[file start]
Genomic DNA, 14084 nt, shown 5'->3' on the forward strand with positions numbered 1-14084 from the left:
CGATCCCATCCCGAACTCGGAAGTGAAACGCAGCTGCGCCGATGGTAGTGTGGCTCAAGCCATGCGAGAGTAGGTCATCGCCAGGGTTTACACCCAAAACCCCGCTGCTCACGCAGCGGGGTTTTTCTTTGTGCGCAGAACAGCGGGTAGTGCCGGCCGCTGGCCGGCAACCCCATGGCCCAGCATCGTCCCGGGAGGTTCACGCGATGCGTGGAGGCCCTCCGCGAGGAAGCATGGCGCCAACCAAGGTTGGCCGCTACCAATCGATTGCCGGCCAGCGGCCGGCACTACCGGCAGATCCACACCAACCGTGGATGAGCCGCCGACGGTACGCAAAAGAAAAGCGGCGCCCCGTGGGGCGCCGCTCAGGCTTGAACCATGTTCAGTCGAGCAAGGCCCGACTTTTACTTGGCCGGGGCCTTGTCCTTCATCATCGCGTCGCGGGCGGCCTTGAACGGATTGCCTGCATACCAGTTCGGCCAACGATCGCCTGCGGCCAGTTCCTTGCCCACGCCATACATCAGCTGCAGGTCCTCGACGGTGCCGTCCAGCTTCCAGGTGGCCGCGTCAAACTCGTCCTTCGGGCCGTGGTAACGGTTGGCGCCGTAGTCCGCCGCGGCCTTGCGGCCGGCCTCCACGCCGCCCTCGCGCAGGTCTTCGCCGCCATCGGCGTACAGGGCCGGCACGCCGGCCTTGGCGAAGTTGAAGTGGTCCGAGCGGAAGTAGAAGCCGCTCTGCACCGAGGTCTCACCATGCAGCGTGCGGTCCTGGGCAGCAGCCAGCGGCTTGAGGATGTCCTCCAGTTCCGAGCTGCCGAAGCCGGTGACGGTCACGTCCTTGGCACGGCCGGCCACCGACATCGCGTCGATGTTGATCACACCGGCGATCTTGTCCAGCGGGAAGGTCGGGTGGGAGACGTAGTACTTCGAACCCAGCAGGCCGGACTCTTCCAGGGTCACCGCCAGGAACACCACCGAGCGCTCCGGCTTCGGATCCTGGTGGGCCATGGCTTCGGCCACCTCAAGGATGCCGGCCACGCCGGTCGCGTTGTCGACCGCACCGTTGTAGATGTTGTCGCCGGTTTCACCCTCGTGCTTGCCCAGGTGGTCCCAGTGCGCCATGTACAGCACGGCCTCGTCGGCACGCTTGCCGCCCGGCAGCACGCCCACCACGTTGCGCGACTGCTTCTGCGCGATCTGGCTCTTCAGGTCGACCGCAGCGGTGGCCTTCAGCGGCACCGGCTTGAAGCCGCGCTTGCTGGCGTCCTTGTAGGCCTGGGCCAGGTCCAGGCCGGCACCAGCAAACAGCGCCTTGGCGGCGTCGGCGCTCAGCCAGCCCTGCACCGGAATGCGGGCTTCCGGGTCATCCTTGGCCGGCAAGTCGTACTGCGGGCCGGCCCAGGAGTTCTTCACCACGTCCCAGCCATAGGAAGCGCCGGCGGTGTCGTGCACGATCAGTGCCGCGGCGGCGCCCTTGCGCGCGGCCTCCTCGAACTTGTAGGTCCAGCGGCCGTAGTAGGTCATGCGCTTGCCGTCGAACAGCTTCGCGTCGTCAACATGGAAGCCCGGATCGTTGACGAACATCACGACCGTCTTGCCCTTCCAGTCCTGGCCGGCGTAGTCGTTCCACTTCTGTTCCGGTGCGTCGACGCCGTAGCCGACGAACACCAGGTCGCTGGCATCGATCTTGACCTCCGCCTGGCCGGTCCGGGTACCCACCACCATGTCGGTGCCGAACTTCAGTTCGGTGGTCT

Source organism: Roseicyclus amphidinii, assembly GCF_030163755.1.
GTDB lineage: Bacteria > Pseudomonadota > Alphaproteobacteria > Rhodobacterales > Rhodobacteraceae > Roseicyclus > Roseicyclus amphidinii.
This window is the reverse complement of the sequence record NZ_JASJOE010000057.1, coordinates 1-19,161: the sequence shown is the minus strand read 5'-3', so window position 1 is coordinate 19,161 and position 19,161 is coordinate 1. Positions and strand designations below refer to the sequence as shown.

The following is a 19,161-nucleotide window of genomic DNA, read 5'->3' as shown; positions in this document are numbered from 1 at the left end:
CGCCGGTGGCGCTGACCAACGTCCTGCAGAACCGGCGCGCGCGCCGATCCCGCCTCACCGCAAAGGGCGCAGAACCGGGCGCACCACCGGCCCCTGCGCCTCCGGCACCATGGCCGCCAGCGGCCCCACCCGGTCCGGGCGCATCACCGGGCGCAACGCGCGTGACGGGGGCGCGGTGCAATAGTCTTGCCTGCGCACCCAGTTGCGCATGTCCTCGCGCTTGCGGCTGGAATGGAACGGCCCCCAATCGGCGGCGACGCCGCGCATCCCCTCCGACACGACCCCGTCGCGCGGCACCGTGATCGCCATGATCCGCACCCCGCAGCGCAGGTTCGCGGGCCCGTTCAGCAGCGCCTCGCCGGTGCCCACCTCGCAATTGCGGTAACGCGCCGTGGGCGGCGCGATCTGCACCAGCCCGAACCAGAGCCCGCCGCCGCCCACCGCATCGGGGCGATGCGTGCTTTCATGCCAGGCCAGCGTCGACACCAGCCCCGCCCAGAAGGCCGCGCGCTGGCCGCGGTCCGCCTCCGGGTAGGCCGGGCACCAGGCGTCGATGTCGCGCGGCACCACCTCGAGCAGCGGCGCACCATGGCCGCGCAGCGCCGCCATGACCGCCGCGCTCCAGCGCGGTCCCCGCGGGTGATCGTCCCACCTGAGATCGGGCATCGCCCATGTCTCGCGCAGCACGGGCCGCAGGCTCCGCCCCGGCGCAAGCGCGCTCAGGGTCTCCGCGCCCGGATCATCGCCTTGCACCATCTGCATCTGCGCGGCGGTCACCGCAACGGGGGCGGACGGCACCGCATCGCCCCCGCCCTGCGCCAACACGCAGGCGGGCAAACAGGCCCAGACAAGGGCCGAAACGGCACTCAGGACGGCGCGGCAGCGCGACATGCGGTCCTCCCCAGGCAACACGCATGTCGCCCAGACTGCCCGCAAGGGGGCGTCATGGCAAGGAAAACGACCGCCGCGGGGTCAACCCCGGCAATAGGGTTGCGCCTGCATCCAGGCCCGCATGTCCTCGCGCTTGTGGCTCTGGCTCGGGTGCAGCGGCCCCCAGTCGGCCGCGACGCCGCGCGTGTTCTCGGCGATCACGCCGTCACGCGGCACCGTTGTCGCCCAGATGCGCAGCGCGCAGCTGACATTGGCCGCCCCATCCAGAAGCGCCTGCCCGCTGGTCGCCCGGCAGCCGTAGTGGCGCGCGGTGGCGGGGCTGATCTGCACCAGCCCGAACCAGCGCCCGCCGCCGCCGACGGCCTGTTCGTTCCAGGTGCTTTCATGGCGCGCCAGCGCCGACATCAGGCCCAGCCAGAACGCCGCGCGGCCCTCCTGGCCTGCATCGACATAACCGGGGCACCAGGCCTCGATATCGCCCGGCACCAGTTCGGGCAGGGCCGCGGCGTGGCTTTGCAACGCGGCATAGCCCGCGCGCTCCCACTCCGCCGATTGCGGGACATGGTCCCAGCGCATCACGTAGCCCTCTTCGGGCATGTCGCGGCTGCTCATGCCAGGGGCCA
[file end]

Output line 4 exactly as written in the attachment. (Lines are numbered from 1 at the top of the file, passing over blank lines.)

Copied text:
GTDB lineage: Bacteria > Pseudomonadota > Alphaproteobacteria > Rhodobacterales > Rhodobacteraceae > Roseicyclus > Roseicyclus amphidinii.